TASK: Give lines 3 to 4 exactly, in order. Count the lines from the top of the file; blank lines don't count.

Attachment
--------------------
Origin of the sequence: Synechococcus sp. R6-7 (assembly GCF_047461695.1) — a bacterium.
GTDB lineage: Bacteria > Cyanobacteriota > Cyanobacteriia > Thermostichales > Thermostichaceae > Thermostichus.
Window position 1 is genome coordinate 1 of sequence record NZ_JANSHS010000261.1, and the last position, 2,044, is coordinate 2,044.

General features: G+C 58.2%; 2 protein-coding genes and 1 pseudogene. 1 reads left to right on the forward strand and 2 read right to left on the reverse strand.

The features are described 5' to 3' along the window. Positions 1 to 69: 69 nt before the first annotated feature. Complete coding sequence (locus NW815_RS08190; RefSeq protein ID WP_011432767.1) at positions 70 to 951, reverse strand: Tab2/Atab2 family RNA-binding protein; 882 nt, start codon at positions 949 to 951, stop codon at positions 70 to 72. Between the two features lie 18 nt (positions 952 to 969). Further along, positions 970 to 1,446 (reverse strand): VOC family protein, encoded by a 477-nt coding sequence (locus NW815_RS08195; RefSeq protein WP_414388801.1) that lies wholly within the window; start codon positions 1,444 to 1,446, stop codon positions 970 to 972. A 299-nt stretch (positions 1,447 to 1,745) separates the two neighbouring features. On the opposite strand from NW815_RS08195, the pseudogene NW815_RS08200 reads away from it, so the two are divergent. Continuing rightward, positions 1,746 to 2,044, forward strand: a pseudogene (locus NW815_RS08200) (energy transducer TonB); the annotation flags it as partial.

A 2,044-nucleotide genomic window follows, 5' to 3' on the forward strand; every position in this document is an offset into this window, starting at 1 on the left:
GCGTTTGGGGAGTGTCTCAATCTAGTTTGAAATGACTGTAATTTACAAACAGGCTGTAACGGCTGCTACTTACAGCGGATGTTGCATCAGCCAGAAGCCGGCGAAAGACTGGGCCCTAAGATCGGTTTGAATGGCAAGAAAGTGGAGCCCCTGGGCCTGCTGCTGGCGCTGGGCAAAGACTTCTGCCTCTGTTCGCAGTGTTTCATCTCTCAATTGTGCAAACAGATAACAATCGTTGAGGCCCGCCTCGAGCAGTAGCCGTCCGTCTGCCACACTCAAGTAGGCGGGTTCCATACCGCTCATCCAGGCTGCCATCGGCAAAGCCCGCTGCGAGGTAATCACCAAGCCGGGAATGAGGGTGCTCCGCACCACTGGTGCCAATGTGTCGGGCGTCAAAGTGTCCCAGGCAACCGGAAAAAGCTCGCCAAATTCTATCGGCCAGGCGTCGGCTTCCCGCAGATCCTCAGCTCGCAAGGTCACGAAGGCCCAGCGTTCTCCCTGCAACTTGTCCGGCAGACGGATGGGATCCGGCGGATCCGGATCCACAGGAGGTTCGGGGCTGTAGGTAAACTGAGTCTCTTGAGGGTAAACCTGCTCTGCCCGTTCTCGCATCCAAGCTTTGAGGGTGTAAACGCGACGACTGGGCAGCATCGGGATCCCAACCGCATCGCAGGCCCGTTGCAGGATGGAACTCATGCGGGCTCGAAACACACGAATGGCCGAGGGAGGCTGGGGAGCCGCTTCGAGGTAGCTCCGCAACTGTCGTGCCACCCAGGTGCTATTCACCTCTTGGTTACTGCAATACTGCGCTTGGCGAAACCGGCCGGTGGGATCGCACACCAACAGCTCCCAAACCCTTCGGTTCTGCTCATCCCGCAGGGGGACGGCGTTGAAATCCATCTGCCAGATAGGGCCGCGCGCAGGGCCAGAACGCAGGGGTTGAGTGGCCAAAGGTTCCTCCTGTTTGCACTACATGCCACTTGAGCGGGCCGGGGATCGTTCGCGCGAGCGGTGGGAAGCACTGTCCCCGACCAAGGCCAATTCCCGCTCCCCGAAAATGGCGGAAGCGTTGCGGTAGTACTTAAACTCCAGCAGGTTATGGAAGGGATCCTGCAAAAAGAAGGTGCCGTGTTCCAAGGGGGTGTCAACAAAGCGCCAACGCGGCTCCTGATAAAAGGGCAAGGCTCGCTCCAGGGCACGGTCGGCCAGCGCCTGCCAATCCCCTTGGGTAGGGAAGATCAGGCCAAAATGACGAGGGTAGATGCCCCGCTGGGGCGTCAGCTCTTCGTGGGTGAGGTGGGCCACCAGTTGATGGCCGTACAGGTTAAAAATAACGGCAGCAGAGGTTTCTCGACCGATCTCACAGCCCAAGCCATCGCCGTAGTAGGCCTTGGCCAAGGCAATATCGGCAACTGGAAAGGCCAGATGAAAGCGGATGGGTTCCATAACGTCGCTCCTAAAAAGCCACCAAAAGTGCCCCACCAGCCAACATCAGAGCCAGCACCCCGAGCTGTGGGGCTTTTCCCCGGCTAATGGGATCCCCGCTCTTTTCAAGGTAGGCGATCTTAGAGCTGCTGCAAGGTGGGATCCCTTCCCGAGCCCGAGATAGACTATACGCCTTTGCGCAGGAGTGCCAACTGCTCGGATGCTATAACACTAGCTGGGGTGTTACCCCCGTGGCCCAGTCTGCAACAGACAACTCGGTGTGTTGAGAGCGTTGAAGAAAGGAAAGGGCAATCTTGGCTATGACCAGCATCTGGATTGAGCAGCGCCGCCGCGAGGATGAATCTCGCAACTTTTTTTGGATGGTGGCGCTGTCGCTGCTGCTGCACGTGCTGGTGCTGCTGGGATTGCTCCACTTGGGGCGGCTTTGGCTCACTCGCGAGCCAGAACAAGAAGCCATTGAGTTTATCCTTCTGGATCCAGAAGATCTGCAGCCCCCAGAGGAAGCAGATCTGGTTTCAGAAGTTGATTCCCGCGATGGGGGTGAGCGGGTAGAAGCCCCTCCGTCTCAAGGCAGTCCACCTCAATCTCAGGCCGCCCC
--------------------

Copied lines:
Window position 1 is genome coordinate 1 of sequence record NZ_JANSHS010000261.1, and the last position, 2,044, is coordinate 2,044.

General features: G+C 58.2%; 2 protein-coding genes and 1 pseudogene. 1 reads left to right on the forward strand and 2 read right to left on the reverse strand.